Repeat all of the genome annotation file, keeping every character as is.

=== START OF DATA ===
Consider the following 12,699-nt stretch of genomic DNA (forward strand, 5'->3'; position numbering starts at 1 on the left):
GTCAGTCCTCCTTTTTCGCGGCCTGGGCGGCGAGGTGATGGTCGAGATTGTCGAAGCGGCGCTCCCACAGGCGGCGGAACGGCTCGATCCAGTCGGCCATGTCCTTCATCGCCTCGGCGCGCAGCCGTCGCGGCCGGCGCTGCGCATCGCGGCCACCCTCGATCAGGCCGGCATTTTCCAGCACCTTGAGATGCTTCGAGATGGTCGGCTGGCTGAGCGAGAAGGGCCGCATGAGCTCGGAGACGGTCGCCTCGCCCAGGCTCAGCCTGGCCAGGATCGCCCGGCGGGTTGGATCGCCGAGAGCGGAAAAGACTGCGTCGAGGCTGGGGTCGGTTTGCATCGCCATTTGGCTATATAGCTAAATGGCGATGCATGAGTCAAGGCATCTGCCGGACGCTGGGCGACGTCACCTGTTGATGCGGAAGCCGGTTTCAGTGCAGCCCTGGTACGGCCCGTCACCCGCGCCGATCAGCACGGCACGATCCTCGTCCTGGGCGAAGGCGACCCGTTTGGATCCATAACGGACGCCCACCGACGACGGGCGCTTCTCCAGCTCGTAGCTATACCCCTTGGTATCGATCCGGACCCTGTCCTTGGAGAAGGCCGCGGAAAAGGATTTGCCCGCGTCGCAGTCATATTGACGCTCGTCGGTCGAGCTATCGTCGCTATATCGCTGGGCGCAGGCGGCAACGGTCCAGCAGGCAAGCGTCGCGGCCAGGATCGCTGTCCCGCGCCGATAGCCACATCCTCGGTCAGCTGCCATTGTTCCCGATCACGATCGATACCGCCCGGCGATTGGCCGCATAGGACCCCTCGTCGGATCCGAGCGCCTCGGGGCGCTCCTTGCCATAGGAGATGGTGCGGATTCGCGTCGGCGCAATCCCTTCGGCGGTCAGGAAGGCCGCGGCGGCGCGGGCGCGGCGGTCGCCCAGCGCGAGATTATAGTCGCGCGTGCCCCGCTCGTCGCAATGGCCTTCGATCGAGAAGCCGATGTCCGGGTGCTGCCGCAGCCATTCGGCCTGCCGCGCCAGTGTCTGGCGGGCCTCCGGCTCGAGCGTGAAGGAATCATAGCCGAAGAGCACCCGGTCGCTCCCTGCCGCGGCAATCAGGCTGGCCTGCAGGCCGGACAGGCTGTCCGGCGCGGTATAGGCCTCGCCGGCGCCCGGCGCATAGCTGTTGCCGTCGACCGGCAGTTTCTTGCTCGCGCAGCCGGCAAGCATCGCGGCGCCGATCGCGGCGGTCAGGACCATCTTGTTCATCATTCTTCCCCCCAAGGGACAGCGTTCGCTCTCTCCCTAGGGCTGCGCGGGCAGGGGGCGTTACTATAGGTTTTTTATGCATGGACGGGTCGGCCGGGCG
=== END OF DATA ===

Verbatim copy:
Consider the following 12,699-nt stretch of genomic DNA (forward strand, 5'->3'; position numbering starts at 1 on the left):
GTCAGTCCTCCTTTTTCGCGGCCTGGGCGGCGAGGTGATGGTCGAGATTGTCGAAGCGGCGCTCCCACAGGCGGCGGAACGGCTCGATCCAGTCGGCCATGTCCTTCATCGCCTCGGCGCGCAGCCGTCGCGGCCGGCGCTGCGCATCGCGGCCACCCTCGATCAGGCCGGCATTTTCCAGCACCTTGAGATGCTTCGAGATGGTCGGCTGGCTGAGCGAGAAGGGCCGCATGAGCTCGGAGACGGTCGCCTCGCCCAGGCTCAGCCTGGCCAGGATCGCCCGGCGGGTTGGATCGCCGAGAGCGGAAAAGACTGCGTCGAGGCTGGGGTCGGTTTGCATCGCCATTTGGCTATATAGCTAAATGGCGATGCATGAGTCAAGGCATCTGCCGGACGCTGGGCGACGTCACCTGTTGATGCGGAAGCCGGTTTCAGTGCAGCCCTGGTACGGCCCGTCACCCGCGCCGATCAGCACGGCACGATCCTCGTCCTGGGCGAAGGCGACCCGTTTGGATCCATAACGGACGCCCACCGACGACGGGCGCTTCTCCAGCTCGTAGCTATACCCCTTGGTATCGATCCGGACCCTGTCCTTGGAGAAGGCCGCGGAAAAGGATTTGCCCGCGTCGCAGTCATATTGACGCTCGTCGGTCGAGCTATCGTCGCTATATCGCTGGGCGCAGGCGGCAACGGTCCAGCAGGCAAGCGTCGCGGCCAGGATCGCTGTCCCGCGCCGATAGCCACATCCTCGGTCAGCTGCCATTGTTCCCGATCACGATCGATACCGCCCGGCGATTGGCCGCATAGGACCCCTCGTCGGATCCGAGCGCCTCGGGGCGCTCCTTGCCATAGGAGATGGTGCGGATTCGCGTCGGCGCAATCCCTTCGGCGGTCAGGAAGGCCGCGGCGGCGCGGGCGCGGCGGTCGCCCAGCGCGAGATTATAGTCGCGCGTGCCCCGCTCGTCGCAATGGCCTTCGATCGAGAAGCCGATGTCCGGGTGCTGCCGCAGCCATTCGGCCTGCCGCGCCAGTGTCTGGCGGGCCTCCGGCTCGAGCGTGAAGGAATCATAGCCGAAGAGCACCCGGTCGCTCCCTGCCGCGGCAATCAGGCTGGCCTGCAGGCCGGACAGGCTGTCCGGCGCGGTATAGGCCTCGCCGGCGCCCGGCGCATAGCTGTTGCCGTCGACCGGCAGTTTCTTGCTCGCGCAGCCGGCAAGCATCGCGGCGCCGATCGCGGCGGTCAGGACCATCTTGTTCATCATTCTTCCCCCCAAGGGACAGCGTTCGCTCTCTCCCTAGGGCTGCGCGGGCAGGGGGCGTTACTATAGGTTTTTTATGCATGGACGGGTCGGCCGGGCG